Turkish police say they have taken the gunman who killed 39 people in the early hours of New Year’s Day into custody, along with four others.
Vasip Sahin, the governor of Istanbul, said at a press conference that the suspect, Abdulgadir Masharipov, an Uzbek citizen, confessed after being captured. Sahin said, “He’s received training in Afghanistan and speaks four languages.” Masharipov was, Sahin said, “a terrorist that has been well brought up.”
Turkish authorities maintain that Masharipov was acting on behalf of the Islamic State and Reuters reports that the day after the attack the group claimed responsibility.
Masharipov reportedly arrived in Turkey in early 2016, crossing the country’s eastern border illegally. Turkish media said he took up the name Ebu Muhammed Horasani and was involved with an ISIS cell in Konya.
Masharipov was captured in Esenyurt, a neighborhood on the European side of Istanbul about 30 kilometers from the Reina nightclub. Sahin said that two guns, SIM cards, and $197,000 in cash were seized at the house.
Along with Masharipov, Turkish authorities detained an Iraqi man, and three women, from Egypt, Senegal, and Somalia. Initial reports — from the Turkish state news agency and repeated in many other outlets — regarding the capture of Masharipov claimed he’d been arrested along with a Kyrgyz man. The same early reports said that Masharipov’s 4-year-old son was in the house.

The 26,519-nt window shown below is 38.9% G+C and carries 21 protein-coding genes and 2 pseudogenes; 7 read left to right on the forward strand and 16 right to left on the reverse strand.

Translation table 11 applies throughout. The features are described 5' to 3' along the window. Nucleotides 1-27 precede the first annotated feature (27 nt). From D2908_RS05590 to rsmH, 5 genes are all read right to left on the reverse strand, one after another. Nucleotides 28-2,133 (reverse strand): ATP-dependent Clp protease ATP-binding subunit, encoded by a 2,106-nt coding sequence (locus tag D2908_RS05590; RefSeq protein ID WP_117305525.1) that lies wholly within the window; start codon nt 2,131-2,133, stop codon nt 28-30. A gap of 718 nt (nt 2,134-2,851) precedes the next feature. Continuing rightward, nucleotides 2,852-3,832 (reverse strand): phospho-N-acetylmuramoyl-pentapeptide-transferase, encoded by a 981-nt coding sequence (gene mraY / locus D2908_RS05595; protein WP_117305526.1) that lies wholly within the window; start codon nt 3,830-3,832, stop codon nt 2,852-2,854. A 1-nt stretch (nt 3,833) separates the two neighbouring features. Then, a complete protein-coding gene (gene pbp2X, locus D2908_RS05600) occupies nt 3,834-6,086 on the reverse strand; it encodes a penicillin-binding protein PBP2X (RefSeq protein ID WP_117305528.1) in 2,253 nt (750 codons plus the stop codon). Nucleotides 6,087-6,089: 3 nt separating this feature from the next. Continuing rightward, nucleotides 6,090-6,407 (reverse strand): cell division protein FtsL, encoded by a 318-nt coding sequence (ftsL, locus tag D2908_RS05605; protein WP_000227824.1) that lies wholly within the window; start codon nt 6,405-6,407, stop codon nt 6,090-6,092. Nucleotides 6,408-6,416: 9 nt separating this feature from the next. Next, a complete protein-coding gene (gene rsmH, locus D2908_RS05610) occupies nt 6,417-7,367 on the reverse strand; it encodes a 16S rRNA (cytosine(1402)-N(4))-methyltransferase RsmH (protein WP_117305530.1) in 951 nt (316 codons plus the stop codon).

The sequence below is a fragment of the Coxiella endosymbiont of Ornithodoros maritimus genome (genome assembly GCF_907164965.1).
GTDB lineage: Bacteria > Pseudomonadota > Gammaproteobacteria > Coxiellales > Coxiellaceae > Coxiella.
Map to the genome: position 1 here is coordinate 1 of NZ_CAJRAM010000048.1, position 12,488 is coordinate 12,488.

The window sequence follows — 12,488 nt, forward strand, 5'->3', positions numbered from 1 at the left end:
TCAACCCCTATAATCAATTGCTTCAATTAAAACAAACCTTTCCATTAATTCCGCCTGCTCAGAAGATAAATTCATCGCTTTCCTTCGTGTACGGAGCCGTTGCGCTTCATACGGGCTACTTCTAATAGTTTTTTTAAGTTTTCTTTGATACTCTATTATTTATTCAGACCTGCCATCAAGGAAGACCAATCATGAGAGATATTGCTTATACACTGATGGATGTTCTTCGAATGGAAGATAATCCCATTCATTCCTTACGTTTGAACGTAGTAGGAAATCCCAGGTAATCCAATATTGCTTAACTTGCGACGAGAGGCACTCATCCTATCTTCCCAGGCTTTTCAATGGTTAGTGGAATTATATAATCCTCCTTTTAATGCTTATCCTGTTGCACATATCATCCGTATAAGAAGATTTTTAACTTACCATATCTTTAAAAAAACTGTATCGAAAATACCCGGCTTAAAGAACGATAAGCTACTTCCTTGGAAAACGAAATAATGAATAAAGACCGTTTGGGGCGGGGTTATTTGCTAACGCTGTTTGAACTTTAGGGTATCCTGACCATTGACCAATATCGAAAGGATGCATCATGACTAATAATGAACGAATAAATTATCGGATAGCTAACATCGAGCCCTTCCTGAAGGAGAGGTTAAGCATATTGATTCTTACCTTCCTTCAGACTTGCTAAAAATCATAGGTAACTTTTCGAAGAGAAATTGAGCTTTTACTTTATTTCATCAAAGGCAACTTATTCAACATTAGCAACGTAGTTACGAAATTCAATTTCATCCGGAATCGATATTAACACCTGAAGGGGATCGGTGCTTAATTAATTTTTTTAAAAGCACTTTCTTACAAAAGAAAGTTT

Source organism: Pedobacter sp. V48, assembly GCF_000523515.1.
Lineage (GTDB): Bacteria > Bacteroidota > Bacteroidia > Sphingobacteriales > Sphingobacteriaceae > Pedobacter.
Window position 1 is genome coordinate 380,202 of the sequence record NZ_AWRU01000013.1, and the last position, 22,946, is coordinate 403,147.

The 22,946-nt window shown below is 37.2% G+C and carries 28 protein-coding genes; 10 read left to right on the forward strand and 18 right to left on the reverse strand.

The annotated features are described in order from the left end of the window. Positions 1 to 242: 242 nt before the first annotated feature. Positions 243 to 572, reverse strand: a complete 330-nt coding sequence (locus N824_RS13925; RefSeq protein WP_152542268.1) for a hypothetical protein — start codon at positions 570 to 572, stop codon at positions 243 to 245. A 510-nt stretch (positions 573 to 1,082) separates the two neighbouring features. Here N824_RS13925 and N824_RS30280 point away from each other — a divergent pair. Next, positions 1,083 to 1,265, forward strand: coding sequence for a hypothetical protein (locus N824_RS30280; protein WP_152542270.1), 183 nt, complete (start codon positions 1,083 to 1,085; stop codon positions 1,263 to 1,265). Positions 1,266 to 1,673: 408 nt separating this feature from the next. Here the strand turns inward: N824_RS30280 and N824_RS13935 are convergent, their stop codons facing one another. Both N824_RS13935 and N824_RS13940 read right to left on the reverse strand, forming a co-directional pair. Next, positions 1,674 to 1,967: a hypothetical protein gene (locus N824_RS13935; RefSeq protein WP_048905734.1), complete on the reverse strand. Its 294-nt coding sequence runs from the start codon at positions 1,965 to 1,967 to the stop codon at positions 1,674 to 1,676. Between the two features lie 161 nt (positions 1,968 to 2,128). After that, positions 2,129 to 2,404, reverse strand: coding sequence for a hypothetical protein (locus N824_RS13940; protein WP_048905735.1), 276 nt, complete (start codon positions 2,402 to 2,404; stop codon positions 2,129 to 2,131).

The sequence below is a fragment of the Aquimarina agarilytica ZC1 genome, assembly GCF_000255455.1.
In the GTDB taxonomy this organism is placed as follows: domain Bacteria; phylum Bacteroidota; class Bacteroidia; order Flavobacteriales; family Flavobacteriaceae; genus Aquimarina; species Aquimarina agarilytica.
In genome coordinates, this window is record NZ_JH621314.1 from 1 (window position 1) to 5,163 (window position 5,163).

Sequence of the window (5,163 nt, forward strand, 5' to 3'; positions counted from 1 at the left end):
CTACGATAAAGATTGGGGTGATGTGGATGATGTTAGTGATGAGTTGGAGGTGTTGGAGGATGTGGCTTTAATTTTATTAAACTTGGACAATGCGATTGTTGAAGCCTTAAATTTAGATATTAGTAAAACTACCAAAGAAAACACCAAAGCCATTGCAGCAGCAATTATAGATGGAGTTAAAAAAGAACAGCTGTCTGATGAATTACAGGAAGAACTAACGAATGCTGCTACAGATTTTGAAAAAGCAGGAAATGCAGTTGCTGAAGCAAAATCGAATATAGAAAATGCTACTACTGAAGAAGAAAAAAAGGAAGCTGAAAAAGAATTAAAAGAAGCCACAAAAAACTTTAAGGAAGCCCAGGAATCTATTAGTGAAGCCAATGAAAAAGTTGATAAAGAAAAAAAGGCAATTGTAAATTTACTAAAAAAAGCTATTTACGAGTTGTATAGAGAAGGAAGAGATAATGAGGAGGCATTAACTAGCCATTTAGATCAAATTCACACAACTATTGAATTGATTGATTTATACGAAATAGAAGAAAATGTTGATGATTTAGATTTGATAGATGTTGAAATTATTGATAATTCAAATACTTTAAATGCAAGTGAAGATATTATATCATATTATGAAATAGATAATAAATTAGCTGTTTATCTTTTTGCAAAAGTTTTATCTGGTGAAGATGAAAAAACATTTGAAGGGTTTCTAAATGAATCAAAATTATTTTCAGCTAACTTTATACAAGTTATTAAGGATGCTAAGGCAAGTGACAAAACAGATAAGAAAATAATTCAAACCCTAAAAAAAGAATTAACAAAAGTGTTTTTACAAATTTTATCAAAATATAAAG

But, according to the Istanbul governor, the son was not with Masharipov when he was arrested. Mention of the “Kyrgyz friend” have also faded — replaced by the Iraqi man identified in Sahin’s press conference remarks.
Initial Turkish media reports seem to have a habit of pointing at Kyrgyz villains. Shortly after the nightclub attack, Turkish authorities circulated pictures of Masharipov — one from a selfie video and another from a surveillance camera — and Turkish media claimed the initial suspect was a Kyrgyz man. A picture of a passport circulated widely on social media claiming that Iakhe Mashrapov, a 28-year-old Kyrgyz citizen who travels frequently to Istanbul for business, was the attacker. This was completely erroneous, and exposed as a witch hunt when Mashrapov was found by local Kyrgyz media in his hometown with passport stamps proving he was not in Istanbul at the time of the attack.